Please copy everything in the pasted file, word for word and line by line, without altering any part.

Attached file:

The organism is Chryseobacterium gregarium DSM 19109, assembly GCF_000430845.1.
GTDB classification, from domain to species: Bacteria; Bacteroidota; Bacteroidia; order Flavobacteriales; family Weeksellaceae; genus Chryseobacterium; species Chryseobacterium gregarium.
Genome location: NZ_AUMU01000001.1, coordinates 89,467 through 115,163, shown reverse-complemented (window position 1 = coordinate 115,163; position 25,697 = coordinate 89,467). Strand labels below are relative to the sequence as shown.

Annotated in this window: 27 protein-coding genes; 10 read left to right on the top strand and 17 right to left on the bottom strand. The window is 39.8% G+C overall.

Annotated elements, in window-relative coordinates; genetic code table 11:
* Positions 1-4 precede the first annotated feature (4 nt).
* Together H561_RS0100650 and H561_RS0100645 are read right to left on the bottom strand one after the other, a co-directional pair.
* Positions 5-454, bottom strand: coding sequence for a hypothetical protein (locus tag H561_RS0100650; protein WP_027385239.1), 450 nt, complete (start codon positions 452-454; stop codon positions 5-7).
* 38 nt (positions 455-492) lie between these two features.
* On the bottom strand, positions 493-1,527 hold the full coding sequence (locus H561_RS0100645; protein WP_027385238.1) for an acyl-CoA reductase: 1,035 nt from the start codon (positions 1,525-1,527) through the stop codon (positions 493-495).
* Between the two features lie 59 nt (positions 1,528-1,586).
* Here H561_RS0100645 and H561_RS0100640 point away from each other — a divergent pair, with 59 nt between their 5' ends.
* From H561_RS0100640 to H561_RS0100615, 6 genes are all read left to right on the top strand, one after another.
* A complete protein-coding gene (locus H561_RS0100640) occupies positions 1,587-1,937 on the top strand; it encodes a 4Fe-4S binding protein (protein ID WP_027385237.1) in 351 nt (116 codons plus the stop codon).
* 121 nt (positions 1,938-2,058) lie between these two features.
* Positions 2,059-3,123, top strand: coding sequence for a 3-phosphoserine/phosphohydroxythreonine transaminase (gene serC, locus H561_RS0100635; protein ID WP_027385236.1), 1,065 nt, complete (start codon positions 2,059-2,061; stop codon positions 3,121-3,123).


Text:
The organism is Chryseobacterium gregarium DSM 19109, assembly GCF_000430845.1.
GTDB classification, from domain to species: Bacteria; Bacteroidota; Bacteroidia; order Flavobacteriales; family Weeksellaceae; genus Chryseobacterium; species Chryseobacterium gregarium.
Genome location: NZ_AUMU01000001.1, coordinates 89,467 through 115,163, shown reverse-complemented (window position 1 = coordinate 115,163; position 25,697 = coordinate 89,467). Strand labels below are relative to the sequence as shown.

Annotated in this window: 27 protein-coding genes; 10 read left to right on the top strand and 17 right to left on the bottom strand. The window is 39.8% G+C overall.

Annotated elements, in window-relative coordinates; genetic code table 11:
* Positions 1-4 precede the first annotated feature (4 nt).
* Together H561_RS0100650 and H561_RS0100645 are read right to left on the bottom strand one after the other, a co-directional pair.
* Positions 5-454, bottom strand: coding sequence for a hypothetical protein (locus tag H561_RS0100650; protein WP_027385239.1), 450 nt, complete (start codon positions 452-454; stop codon positions 5-7).
* 38 nt (positions 455-492) lie between these two features.
* On the bottom strand, positions 493-1,527 hold the full coding sequence (locus H561_RS0100645; protein WP_027385238.1) for an acyl-CoA reductase: 1,035 nt from the start codon (positions 1,525-1,527) through the stop codon (positions 493-495).
* Between the two features lie 59 nt (positions 1,528-1,586).
* Here H561_RS0100645 and H561_RS0100640 point away from each other — a divergent pair, with 59 nt between their 5' ends.
* From H561_RS0100640 to H561_RS0100615, 6 genes are all read left to right on the top strand, one after another.
* A complete protein-coding gene (locus H561_RS0100640) occupies positions 1,587-1,937 on the top strand; it encodes a 4Fe-4S binding protein (protein ID WP_027385237.1) in 351 nt (116 codons plus the stop codon).
* 121 nt (positions 1,938-2,058) lie between these two features.
* Positions 2,059-3,123, top strand: coding sequence for a 3-phosphoserine/phosphohydroxythreonine transaminase (gene serC, locus H561_RS0100635; protein ID WP_027385236.1), 1,065 nt, complete (start codon positions 2,059-2,061; stop codon positions 3,121-3,123).